“Hold your horses when you are coming to judge people. You don’t necessarily know what someone’s true value is.” – Alain de Botton
Alain de Botton is one of the founders of School of Life and his TED Talk from 2009 addresses a kinder, gentler philosophy of success. He encourages people to ask and probe, and challenge the notion of what success means within our western cultures. I greatly appreciate the fact that he points out that you can’t be successful at everything and that you cannot have it all. The belief that you can, will only leave you feeling empty and unsuccessful in the long run.
We need to stop gobbling up what we are fed from media and advertisements. We need to understand that one person’s definition of success, can vary greatly from their friend or neighbor’s definition. As de Botton points out, “Our ideas of what it means to live successfully are not our own. They’re sucked in from other people…we should not give up on our ideas of success, but instead make sure they are our own. Focus in on our ideas and make sure we own them.”
This is why one of my questions on my podcast questionnaire is, “What is your definition of success?” You will notice that not ONE person has defined it in the same way as another. They are all uniquely different. So, we need to let people make up their own mind about what it means to be successful, and stop placing the same standards on everyone.
All of this brings to mind the recent news story of Adriana Almanza responding to Donald Trump’s comments about Mexican immigrants. She posted a Facebook message about her Mexican father on Father’s Day in response to Trump’s implication that Mexicans who come to the U.S. were dangerous, bringing crime and drugs. Almanza wrote:
Dear Mr. Donald Trump…I’d like to take a minute to introduce you to my father, Raul Almanza. As you so eloquently put it, he is one of the many that Mexico ‘sends’ to this country…It is no secret that he came here undocumented, unauthorized, or ‘illegal’ as you call it. He worked his ass off in the fields…traveling from state to state to find work. He helped provide for his parents and 9 siblings back home…Raul doesn’t have what you call a ‘formal education.’ He left high school early on to work and contribute to the household financially…he instilled in me the importance of education and a degree, even though he didn’t have one. My dad has worked 5-6 days a week since I was a child and I’ve never heard him complain about it one time. He doesn’t drink. He doesn’t use drugs. He is certainly not a criminal, rapist, or drug trafficker, as your speech suggested…Mr. Trump, in your speech, you claimed that Mexico doesn’t send the U.S. their best. But I beg to differ. If my dad is any representation of the type of people Mexico ‘sends,’ there is no doubt in my mind this country is getting the best. The problem is that you and I have a different definition of ‘the best.’…I sit here now with a Masters degree and a rewarding career. You know what that means? Absolutely nothing. My entire life the only thing I ever wanted was to make my dad proud. I wanted to be sure he knew that his sacrifices would never be taken for granted. We are not rich in wealth, sir. But we are rich in what matters.. knowledge, culture, & faith. We come from humble beginnings and every year we are reminded of that when we travel to Mexico to visit our beautiful family. To us, THAT is what matters. The best, to me, are those that work hard and still remain humble. That is exactly what my father embodies…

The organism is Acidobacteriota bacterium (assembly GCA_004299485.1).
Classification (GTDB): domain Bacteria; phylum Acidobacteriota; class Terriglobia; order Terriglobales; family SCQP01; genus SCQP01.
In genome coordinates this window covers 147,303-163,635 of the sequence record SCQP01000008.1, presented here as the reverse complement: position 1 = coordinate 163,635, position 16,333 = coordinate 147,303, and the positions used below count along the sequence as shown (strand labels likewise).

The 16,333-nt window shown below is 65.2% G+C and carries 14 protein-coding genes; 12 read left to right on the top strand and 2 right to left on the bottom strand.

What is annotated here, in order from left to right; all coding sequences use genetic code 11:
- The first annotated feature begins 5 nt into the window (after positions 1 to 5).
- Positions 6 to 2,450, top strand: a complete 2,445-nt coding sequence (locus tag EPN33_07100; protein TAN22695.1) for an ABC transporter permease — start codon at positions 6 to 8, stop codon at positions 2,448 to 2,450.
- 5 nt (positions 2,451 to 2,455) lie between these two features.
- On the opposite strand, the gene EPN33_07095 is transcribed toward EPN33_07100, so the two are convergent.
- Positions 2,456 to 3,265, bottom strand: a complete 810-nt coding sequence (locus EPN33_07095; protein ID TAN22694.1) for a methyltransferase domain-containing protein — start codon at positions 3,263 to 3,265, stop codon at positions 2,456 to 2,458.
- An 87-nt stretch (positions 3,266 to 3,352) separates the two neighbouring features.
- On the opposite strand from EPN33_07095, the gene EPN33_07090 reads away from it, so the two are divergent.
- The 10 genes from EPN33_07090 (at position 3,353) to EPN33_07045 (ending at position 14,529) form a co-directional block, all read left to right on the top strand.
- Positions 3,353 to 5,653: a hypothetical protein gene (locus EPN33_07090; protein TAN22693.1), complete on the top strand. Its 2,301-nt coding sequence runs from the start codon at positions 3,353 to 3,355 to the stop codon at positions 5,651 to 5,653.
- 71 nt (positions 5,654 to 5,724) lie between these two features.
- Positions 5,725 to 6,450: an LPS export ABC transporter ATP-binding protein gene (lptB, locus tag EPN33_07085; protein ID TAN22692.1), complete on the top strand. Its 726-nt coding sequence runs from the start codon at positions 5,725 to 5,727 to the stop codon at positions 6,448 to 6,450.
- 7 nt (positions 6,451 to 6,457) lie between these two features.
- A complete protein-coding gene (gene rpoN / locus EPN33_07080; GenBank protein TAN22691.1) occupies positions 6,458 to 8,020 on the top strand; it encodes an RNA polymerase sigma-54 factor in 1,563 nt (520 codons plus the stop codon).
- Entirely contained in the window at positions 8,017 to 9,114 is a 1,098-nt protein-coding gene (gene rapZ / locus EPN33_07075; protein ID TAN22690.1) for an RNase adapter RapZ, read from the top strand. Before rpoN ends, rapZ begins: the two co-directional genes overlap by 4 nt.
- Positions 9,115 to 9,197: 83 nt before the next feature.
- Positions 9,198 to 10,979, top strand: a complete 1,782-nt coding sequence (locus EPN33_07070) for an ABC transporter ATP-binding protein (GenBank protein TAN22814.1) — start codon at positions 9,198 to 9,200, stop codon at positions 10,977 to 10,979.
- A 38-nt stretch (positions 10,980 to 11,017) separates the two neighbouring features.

Our default definition of success in this country is one that leans toward Donald Trump over Raul Almanza – you make a lot of money, have a lot of material items then you are successful. Yet, I don’t see Trump as successful due to his bigoted remarks that are so often filled with hate. That is not success to me. Raul Almanza has the love, admiration and support of his daughter, and he has clearly loved and supported her. Isn’t that a greater success than millions of dollars?
Maybe you agree, maybe you don’t, but let’s take Alain de Botton’s advice and define success for ourselves…yes?